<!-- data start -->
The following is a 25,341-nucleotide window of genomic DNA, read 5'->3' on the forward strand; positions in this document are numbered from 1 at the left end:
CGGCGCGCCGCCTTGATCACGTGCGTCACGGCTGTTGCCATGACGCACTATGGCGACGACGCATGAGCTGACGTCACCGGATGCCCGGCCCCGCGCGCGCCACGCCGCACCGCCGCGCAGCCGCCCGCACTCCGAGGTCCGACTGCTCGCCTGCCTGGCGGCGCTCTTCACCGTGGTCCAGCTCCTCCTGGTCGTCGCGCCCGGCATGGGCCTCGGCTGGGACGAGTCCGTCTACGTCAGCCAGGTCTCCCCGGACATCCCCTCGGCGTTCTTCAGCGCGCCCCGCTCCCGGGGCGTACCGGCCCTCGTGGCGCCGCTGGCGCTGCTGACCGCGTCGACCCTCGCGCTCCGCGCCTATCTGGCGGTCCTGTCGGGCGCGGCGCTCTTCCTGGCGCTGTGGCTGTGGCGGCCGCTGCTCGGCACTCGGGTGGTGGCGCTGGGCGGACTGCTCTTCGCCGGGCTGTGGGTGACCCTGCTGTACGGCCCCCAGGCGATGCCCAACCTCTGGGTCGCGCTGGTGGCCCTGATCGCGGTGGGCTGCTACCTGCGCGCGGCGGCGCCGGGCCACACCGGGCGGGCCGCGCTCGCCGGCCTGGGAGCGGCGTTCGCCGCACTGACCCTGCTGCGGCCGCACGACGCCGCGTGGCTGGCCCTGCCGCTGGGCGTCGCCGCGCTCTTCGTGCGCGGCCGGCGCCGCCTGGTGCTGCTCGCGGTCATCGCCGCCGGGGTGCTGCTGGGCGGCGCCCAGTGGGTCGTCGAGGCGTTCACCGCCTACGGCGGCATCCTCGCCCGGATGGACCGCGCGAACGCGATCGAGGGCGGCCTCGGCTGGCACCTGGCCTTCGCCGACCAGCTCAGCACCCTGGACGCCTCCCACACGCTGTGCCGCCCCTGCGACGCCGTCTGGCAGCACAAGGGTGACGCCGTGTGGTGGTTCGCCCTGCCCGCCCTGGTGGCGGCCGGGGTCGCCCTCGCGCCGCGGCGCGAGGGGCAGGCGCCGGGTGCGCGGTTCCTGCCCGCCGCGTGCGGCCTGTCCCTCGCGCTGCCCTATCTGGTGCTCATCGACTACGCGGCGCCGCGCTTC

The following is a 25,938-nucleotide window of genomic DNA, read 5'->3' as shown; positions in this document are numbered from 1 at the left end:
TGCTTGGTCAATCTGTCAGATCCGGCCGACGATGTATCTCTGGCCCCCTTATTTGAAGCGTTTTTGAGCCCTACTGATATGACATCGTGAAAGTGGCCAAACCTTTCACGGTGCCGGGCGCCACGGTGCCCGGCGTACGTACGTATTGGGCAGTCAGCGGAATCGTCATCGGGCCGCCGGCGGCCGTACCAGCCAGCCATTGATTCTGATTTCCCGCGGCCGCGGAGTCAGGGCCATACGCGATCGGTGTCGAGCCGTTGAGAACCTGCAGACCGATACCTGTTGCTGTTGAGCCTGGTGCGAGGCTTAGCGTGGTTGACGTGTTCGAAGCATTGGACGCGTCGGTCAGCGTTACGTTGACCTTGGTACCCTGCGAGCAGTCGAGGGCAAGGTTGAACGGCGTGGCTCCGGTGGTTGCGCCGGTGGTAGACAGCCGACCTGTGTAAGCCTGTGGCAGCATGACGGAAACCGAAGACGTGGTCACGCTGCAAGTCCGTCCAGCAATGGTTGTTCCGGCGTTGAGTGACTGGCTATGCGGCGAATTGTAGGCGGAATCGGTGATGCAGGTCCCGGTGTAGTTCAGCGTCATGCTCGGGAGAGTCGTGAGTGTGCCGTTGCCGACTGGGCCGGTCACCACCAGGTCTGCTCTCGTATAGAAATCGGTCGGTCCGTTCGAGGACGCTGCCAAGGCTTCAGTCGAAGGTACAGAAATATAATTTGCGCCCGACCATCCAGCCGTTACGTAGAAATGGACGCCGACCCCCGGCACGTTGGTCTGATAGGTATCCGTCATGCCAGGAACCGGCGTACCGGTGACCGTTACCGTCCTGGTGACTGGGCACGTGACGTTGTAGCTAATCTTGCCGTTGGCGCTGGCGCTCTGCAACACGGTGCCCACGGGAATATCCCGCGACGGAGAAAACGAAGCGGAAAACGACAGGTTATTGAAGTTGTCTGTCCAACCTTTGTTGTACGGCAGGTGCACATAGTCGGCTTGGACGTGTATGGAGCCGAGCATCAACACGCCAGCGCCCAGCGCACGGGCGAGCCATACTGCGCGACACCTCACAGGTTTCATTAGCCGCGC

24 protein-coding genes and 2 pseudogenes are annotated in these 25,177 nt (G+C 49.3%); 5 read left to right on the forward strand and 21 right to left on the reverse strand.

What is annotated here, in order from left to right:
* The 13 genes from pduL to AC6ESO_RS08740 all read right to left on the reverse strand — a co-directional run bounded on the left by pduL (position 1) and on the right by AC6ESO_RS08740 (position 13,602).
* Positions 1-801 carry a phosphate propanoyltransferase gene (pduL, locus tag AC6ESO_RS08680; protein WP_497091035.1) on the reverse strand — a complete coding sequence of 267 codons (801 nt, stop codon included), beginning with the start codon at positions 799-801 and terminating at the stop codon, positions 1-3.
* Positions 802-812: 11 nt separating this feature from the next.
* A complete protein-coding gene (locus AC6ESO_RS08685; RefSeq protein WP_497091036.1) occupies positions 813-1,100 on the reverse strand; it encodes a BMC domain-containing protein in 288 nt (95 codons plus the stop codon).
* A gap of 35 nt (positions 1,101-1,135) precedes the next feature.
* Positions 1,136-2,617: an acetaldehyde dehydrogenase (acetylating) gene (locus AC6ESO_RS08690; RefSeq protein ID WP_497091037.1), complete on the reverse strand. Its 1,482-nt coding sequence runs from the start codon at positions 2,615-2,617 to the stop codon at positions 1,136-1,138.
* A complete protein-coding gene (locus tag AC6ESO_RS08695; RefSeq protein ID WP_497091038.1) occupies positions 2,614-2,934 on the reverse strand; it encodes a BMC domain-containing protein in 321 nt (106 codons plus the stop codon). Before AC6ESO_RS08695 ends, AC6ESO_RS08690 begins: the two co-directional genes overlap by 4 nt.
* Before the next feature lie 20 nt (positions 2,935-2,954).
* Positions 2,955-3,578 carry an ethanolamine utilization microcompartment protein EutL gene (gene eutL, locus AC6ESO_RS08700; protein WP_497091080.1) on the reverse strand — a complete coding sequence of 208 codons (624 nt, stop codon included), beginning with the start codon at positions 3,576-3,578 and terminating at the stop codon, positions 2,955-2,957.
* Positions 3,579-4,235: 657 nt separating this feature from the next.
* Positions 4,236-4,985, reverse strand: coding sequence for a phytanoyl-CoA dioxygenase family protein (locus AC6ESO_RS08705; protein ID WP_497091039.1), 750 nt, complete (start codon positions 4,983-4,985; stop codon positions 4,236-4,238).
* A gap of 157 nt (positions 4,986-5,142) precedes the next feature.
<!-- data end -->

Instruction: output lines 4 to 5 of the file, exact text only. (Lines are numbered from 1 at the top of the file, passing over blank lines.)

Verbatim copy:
TGCTTGGTCAATCTGTCAGATCCGGCCGACGATGTATCTCTGGCCCCCTTATTTGAAGCGTTTTTGAGCCCTACTGATATGACATCGTGAAAGTGGCCAAACCTTTCACGGTGCCGGGCGCCACGGTGCCCGGCGTACGTACGTATTGGGCAGTCAGCGGAATCGTCATCGGGCCGCCGGCGGCCGTACCAGCCAGCCATTGATTCTGATTTCCCGCGGCCGCGGAGTCAGGGCCATACGCGATCGGTGTCGAGCCGTTGAGAACCTGCAGACCGATACCTGTTGCTGTTGAGCCTGGTGCGAGGCTTAGCGTGGTTGACGTGTTCGAAGCATTGGACGCGTCGGTCAGCGTTACGTTGACCTTGGTACCCTGCGAGCAGTCGAGGGCAAGGTTGAACGGCGTGGCTCCGGTGGTTGCGCCGGTGGTAGACAGCCGACCTGTGTAAGCCTGTGGCAGCATGACGGAAACCGAAGACGTGGTCACGCTGCAAGTCCGTCCAGCAATGGTTGTTCCGGCGTTGAGTGACTGGCTATGCGGCGAATTGTAGGCGGAATCGGTGATGCAGGTCCCGGTGTAGTTCAGCGTCATGCTCGGGAGAGTCGTGAGTGTGCCGTTGCCGACTGGGCCGGTCACCACCAGGTCTGCTCTCGTATAGAAATCGGTCGGTCCGTTCGAGGACGCTGCCAAGGCTTCAGTCGAAGGTACAGAAATATAATTTGCGCCCGACCATCCAGCCGTTACGTAGAAATGGACGCCGACCCCCGGCACGTTGGTCTGATAGGTATCCGTCATGCCAGGAACCGGCGTACCGGTGACCGTTACCGTCCTGGTGACTGGGCACGTGACGTTGTAGCTAATCTTGCCGTTGGCGCTGGCGCTCTGCAACACGGTGCCCACGGGAATATCCCGCGACGGAGAAAACGAAGCGGAAAACGACAGGTTATTGAAGTTGTCTGTCCAACCTTTGTTGTACGGCAGGTGCACATAGTCGGCTTGGACGTGTATGGAGCCGAGCATCAACACGCCAGCGCCCAGCGCACGGGCGAGCCATACTGCGCGACACCTCACAGGTTTCATTAGCCGCGC

24 protein-coding genes and 2 pseudogenes are annotated in these 25,177 nt (G+C 49.3%); 5 read left to right on the forward strand and 21 right to left on the reverse strand.